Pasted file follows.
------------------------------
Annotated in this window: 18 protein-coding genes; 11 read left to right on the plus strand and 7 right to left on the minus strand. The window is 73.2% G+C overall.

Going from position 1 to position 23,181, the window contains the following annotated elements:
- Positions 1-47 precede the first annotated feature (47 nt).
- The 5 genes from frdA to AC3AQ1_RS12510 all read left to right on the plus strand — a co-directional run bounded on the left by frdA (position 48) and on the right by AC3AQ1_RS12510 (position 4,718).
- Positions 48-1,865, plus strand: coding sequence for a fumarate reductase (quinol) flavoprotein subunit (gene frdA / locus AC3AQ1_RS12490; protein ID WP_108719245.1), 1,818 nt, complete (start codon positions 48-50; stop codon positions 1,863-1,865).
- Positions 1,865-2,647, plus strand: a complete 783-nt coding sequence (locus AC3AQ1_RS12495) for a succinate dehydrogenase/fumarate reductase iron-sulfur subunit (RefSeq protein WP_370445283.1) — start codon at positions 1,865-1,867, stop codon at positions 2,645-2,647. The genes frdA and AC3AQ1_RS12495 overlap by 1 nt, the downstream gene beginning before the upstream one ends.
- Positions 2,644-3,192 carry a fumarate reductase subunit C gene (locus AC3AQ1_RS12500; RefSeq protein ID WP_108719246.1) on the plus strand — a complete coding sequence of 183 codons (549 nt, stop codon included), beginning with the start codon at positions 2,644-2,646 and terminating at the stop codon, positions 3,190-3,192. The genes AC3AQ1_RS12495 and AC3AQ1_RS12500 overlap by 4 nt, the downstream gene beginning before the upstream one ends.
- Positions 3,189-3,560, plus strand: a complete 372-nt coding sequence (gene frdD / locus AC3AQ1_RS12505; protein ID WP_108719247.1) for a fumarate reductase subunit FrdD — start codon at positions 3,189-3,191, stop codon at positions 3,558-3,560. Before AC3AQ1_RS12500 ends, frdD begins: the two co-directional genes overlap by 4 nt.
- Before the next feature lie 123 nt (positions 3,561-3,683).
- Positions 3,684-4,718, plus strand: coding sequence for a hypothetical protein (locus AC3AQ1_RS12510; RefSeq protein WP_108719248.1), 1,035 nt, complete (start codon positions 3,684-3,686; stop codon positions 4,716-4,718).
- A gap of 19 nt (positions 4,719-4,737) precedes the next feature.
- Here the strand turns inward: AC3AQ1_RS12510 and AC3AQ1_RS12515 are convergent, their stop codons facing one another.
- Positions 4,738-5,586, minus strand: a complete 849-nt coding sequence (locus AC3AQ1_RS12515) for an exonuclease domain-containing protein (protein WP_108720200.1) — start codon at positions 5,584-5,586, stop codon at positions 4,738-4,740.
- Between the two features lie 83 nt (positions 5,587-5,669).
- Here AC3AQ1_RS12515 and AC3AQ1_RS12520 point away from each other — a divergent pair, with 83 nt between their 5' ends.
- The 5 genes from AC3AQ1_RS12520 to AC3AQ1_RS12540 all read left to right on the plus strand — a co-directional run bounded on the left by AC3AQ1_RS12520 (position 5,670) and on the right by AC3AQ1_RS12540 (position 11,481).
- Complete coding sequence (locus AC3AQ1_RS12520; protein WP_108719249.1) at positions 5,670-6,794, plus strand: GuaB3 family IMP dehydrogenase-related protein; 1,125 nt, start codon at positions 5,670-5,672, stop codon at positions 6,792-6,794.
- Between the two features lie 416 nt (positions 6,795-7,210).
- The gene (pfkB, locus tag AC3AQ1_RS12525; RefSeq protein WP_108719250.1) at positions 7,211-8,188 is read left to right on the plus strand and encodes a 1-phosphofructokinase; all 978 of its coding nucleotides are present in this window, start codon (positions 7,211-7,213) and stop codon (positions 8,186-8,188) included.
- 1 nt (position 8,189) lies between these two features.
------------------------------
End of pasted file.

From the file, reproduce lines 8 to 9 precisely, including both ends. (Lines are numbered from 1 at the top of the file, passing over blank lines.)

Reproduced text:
- Positions 3,189-3,560, plus strand: a complete 372-nt coding sequence (gene frdD / locus AC3AQ1_RS12505; protein ID WP_108719247.1) for a fumarate reductase subunit FrdD — start codon at positions 3,189-3,191, stop codon at positions 3,558-3,560. Before AC3AQ1_RS12500 ends, frdD begins: the two co-directional genes overlap by 4 nt.
- Before the next feature lie 123 nt (positions 3,561-3,683).